Video game industry veteran Martin O’Donnell, who composed the music for Halo and was on Bungie’s board of directors, has spoken very openly about the deal Bungie made with Activision and how it all fell apart. The long and short of it is that O’Donnell had a bad feeling about the deal for the Destiny series from the very beginning, but the whole story is like something out of a movie.
Speaking to YouTuber HiddenXperia, O’Donnell first clarified that it was Bungie’s seven members of the board of directors that collectively made the decision to work with Activision. O’Donnell was a member, so he acknowledged his part in the decision. O’Donnell also continues to hold stock in Bungie.
Discussing the origins of the deal, O’Donnell said he had misgivings right away. “We knew it was a risk right from the get-go,” he said. “It turned out to be exactly as bad as we thought it was going to be. Everybody who no longer works for Bungie is going to say, ‘Yeah, it was bad from the start.'”
Higher-ups at Bungie who still work there won’t acknowledge that it was a problematic deal from the start, O’Donnell said.
“If you still work for Bungie, you’re going to be political and you’re going to say all sorts of things like, ‘Oh, we had a good partnership and blah blah blah we were able to build a wonderful thing. And the time came for us to go our separate ways because we each had different goals but we’re happy and we love each other.’ That’s BS,” O’Donnell said. “There are so many scripted answers out there that I hear.”
O’Donnell’s summary of the deal with Activision is that it was “not a marriage made in heaven at all.”
Bungie decided to sign with Activision because the Call of Duty publisher was allowing Bungie to retain ownership of the Destiny IP. This came from Bungie’s experience working with Microsoft. Bungie sold the Halo IP to Microsoft in 2000, and had needed to answer to Microsoft ever since. Bungie did not want to repeat this for its new deal for Destiny.
“The reason why we went with Activision was not just the money, but it was because as part of the contract–they didn’t own the IP,” O’Donnell said.
O’Donnell said it was a “non-negotiable” item for him in his discussions with the rest of Bungie’s board before making the deal with Activision. And in a shocker of a revelation, O’Donnell also reveals that Bungie was “very close” to making a deal with Microsoft for Destiny before Activision won out. “We almost went back to Microsoft,” O’Donnell said.
Also during the interview, O’Donnell alluded to one of the reasons why Bungie fired him. He suggested that some members of Bungie’s leadership team wanted to give Activision more control of Destiny.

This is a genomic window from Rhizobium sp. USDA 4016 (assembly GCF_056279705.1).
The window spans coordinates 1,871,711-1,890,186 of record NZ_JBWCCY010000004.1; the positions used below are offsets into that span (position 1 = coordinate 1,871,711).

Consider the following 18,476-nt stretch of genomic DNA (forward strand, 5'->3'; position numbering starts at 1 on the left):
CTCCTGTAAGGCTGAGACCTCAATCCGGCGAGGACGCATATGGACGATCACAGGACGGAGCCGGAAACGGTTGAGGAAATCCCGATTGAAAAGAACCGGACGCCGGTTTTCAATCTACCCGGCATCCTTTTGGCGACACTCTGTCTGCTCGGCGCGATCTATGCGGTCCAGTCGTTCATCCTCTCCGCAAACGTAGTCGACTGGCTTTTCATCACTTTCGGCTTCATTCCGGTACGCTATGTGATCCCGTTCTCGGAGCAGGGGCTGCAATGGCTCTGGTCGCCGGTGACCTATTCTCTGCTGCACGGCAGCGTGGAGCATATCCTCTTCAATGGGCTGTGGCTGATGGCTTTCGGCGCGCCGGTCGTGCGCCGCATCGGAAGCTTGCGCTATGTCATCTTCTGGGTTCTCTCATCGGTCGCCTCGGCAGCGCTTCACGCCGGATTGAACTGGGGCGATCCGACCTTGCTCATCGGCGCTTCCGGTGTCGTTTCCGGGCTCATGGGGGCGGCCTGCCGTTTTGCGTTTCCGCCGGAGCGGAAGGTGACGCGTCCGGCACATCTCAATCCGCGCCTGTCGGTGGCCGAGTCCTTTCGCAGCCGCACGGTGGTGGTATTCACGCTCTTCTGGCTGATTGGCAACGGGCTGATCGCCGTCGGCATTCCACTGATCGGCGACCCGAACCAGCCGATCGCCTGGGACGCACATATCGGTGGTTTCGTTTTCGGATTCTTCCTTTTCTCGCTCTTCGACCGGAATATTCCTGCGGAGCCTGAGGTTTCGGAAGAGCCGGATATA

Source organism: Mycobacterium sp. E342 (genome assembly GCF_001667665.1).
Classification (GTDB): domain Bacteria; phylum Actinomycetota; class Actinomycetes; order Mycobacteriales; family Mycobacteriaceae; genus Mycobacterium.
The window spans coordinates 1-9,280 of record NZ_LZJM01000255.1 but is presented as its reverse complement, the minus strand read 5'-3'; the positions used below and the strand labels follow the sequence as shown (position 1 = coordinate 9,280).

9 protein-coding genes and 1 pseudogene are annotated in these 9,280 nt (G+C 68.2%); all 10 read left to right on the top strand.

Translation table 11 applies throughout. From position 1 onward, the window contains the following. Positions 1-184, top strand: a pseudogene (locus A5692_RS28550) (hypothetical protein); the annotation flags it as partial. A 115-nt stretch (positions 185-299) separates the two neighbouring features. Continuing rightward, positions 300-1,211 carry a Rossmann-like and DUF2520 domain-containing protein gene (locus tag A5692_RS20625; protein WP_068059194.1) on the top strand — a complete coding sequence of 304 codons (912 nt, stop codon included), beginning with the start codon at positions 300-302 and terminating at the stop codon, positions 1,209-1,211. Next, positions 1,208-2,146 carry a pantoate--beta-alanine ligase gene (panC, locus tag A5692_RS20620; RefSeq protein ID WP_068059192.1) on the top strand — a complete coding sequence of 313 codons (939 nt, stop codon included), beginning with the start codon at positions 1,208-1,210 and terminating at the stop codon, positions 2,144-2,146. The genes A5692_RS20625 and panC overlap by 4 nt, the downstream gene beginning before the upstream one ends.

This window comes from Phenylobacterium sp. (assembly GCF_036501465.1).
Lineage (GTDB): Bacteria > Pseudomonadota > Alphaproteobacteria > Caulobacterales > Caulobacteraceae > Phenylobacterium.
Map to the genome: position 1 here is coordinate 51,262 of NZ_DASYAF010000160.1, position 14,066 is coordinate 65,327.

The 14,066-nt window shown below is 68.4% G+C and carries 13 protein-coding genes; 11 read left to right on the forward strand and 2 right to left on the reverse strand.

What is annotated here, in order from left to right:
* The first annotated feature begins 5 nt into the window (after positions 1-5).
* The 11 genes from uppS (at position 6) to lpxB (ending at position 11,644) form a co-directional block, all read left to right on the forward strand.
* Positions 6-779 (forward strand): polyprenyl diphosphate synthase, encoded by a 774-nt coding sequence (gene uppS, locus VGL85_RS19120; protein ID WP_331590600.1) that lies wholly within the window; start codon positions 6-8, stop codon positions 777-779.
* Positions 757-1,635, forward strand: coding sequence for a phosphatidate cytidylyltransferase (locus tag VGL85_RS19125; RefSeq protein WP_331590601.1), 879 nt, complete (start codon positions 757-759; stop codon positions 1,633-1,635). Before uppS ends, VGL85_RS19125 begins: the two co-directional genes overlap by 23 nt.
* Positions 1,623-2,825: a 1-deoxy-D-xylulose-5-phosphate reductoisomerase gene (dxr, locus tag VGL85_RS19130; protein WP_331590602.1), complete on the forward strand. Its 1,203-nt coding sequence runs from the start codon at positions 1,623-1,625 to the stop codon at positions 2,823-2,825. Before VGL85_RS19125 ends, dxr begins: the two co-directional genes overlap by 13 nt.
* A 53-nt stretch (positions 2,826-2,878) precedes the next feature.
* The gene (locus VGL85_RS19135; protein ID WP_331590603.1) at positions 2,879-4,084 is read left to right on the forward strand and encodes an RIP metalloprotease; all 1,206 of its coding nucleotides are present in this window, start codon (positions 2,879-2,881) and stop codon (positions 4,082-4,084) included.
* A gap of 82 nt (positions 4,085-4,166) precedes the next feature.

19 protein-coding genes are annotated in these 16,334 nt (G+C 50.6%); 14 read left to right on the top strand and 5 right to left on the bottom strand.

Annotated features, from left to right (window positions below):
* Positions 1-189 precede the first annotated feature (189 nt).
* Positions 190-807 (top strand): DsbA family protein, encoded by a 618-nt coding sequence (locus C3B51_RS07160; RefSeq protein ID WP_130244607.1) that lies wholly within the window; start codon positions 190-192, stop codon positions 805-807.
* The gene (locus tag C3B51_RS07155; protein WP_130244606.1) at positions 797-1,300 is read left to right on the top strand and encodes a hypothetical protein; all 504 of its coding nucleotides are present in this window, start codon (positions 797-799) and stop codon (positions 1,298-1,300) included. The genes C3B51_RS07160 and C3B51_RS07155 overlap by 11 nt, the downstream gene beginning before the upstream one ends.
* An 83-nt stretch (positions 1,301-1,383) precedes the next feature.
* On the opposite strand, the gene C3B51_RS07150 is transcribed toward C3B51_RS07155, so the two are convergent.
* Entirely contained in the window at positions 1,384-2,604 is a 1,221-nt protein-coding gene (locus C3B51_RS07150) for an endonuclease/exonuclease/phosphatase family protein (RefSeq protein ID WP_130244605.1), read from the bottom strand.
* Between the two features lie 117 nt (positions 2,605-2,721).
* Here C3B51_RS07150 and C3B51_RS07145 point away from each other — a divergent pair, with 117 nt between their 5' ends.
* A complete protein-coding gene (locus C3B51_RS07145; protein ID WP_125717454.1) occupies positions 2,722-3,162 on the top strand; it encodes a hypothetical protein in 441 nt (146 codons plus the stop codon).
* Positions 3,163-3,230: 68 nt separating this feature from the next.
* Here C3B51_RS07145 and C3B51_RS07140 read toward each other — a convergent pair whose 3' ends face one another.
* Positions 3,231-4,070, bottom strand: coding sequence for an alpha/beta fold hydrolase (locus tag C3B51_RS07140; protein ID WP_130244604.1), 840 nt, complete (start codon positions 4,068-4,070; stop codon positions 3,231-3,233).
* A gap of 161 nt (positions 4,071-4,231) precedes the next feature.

“Here’s the spicy part. Activision not only didn’t have the legal right to mess with the IP. But the only way they would be prevented from messing with the IP is if all the leadership at Bungie said you can’t mess with the IP. And that’s not what happened. And that’s why they fired me,” O’Donnell said.
“That was probably my biggest disappointment–we worked for a decade to make sure we could be in a position where we could stand up to the publisher and say, no, we own the IP–you can’t mess with it. And I was overruled and eventually let go,” he added.
One of the more chilling revelations from the interview is a story that O’Donnell shared about a dinner he had with Activision’s executives just before the deal was done, including CEO Bobby Kotick and a CFO that O’Donnell referred to as an Austrian man from the “Vienna School of Economics.” He never mentions a name, but Activision’s former CFO was Thomas Tippl, an Austrian man who was involved in the deal to sign Bungie for Destiny.
O’Donnell shared that he has a saying, “be nice to the goose,” which means you should be nice to the goose because that’s where golden eggs come from. In this analogy, Bungie is the goose that lays the golden egg that is Destiny. This unnamed Austrian business executive told O’Donnell, “Yeah, I like that story … golden eggs … the goose. But sometimes there’s nothing like a good Foie gras.”
Foie gras is the French cuisine that is made from goose liver after the bird is fattened by forced feeding. O’Donnell was spooked that Activision saw Bungie as a goose to be fattened and then killed off, and today he wishes he had raised concerns to his colleagues.
“The red flag went off. I’m in the middle of sipping some wine and he says that, and I’m like, ‘Oh my god.’ I felt like I was in a Twilight Zone episode,” he said. “What I should have done is stood up, flipped the table, and told all the other Bungie guys, ‘We have to get away from here–now!’ But that only happens in my dreams.”
At the same time that Activision was making this deal with Bungie, Activision was in the midst of its tumultuous relationship with Call of Duty Modern Warfare developer Infinity Ward that saw the company fire founders Jason West and Vince Zampella for insubordination.
“They were eating the liver of Infinity Ward while I was sitting at that table,” O’Donnell said. “I thought we were protected from them doing that [to us at Bungie], and I was wrong. My gut instinct was this is bad, we shouldn’t do this. That’s hindsight though.”
In 2015, O’Donnell won his legal case against Bungie. A court-appointed arbitrator ruled that Bungie violated its contract with O’Donnell when it fired him “without cause” and made him give up his company stock and drop out of Bungie’s profit-sharing plan.
O’Donnell later co-founded the independent game studio Highwire Games, which published the VR title Golem in late 2019. It was released exclusively for PS4.
As for Bungie, with Activision now out of the picture, Bungie is self-publishing the Destiny series. The studio has bold ambitions for the future of Destiny, including new expansions through 2022.
Additionally, Bungie received $100 million from Chinese company NetEase to make non-Destiny games.
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